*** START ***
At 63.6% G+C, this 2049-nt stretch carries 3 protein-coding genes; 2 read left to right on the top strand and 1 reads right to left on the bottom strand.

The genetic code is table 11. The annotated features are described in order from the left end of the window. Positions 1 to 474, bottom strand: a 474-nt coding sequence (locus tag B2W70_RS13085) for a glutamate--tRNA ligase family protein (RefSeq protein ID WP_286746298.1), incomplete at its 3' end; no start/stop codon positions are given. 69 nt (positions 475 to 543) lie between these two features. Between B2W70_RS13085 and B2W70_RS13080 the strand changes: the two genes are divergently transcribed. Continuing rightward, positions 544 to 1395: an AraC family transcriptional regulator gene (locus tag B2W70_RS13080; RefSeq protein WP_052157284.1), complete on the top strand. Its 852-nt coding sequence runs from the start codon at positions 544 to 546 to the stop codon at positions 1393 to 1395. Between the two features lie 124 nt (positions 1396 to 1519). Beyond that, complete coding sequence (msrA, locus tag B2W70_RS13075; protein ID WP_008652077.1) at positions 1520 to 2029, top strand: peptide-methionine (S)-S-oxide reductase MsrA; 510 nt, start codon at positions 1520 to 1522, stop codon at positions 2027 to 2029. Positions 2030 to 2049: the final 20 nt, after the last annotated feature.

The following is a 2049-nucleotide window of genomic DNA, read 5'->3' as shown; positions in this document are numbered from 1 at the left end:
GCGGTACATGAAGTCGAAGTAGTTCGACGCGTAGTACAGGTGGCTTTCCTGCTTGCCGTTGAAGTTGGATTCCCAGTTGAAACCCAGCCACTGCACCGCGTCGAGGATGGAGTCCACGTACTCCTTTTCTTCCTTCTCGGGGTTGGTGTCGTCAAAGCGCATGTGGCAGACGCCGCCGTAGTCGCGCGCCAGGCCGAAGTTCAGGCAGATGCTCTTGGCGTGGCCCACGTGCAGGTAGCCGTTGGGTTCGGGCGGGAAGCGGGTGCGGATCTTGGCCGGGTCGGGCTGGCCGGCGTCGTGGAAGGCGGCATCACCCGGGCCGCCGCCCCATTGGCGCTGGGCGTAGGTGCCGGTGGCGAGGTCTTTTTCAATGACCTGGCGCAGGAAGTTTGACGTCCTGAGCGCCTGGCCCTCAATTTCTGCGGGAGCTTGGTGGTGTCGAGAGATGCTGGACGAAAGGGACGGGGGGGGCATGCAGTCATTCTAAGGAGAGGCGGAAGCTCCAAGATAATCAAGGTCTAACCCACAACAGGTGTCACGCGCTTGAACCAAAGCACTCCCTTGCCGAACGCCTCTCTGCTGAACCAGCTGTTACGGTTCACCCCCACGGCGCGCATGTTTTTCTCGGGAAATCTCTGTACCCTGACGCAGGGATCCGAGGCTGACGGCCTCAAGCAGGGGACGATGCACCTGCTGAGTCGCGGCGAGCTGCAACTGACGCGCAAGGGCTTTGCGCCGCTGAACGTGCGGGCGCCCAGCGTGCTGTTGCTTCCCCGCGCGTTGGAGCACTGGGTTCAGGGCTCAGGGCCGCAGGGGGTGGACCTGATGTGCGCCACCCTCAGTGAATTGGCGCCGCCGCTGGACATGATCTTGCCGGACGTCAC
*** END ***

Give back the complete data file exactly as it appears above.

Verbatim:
At 63.6% G+C, this 2049-nt stretch carries 3 protein-coding genes; 2 read left to right on the top strand and 1 reads right to left on the bottom strand.

The genetic code is table 11. The annotated features are described in order from the left end of the window. Positions 1 to 474, bottom strand: a 474-nt coding sequence (locus tag B2W70_RS13085) for a glutamate--tRNA ligase family protein (RefSeq protein ID WP_286746298.1), incomplete at its 3' end; no start/stop codon positions are given. 69 nt (positions 475 to 543) lie between these two features. Between B2W70_RS13085 and B2W70_RS13080 the strand changes: the two genes are divergently transcribed. Continuing rightward, positions 544 to 1395: an AraC family transcriptional regulator gene (locus tag B2W70_RS13080; RefSeq protein WP_052157284.1), complete on the top strand. Its 852-nt coding sequence runs from the start codon at positions 544 to 546 to the stop codon at positions 1393 to 1395. Between the two features lie 124 nt (positions 1396 to 1519). Beyond that, complete coding sequence (msrA, locus tag B2W70_RS13075; protein ID WP_008652077.1) at positions 1520 to 2029, top strand: peptide-methionine (S)-S-oxide reductase MsrA; 510 nt, start codon at positions 1520 to 1522, stop codon at positions 2027 to 2029. Positions 2030 to 2049: the final 20 nt, after the last annotated feature.

The following is a 2049-nucleotide window of genomic DNA, read 5'->3' as shown; positions in this document are numbered from 1 at the left end:
GCGGTACATGAAGTCGAAGTAGTTCGACGCGTAGTACAGGTGGCTTTCCTGCTTGCCGTTGAAGTTGGATTCCCAGTTGAAACCCAGCCACTGCACCGCGTCGAGGATGGAGTCCACGTACTCCTTTTCTTCCTTCTCGGGGTTGGTGTCGTCAAAGCGCATGTGGCAGACGCCGCCGTAGTCGCGCGCCAGGCCGAAGTTCAGGCAGATGCTCTTGGCGTGGCCCACGTGCAGGTAGCCGTTGGGTTCGGGCGGGAAGCGGGTGCGGATCTTGGCCGGGTCGGGCTGGCCGGCGTCGTGGAAGGCGGCATCACCCGGGCCGCCGCCCCATTGGCGCTGGGCGTAGGTGCCGGTGGCGAGGTCTTTTTCAATGACCTGGCGCAGGAAGTTTGACGTCCTGAGCGCCTGGCCCTCAATTTCTGCGGGAGCTTGGTGGTGTCGAGAGATGCTGGACGAAAGGGACGGGGGGGGCATGCAGTCATTCTAAGGAGAGGCGGAAGCTCCAAGATAATCAAGGTCTAACCCACAACAGGTGTCACGCGCTTGAACCAAAGCACTCCCTTGCCGAACGCCTCTCTGCTGAACCAGCTGTTACGGTTCACCCCCACGGCGCGCATGTTTTTCTCGGGAAATCTCTGTACCCTGACGCAGGGATCCGAGGCTGACGGCCTCAAGCAGGGGACGATGCACCTGCTGAGTCGCGGCGAGCTGCAACTGACGCGCAAGGGCTTTGCGCCGCTGAACGTGCGGGCGCCCAGCGTGCTGTTGCTTCCCCGCGCGTTGGAGCACTGGGTTCAGGGCTCAGGGCCGCAGGGGGTGGACCTGATGTGCGCCACCCTCAGTGAATTGGCGCCGCCGCTGGACATGATCTTGCCGGACGTCAC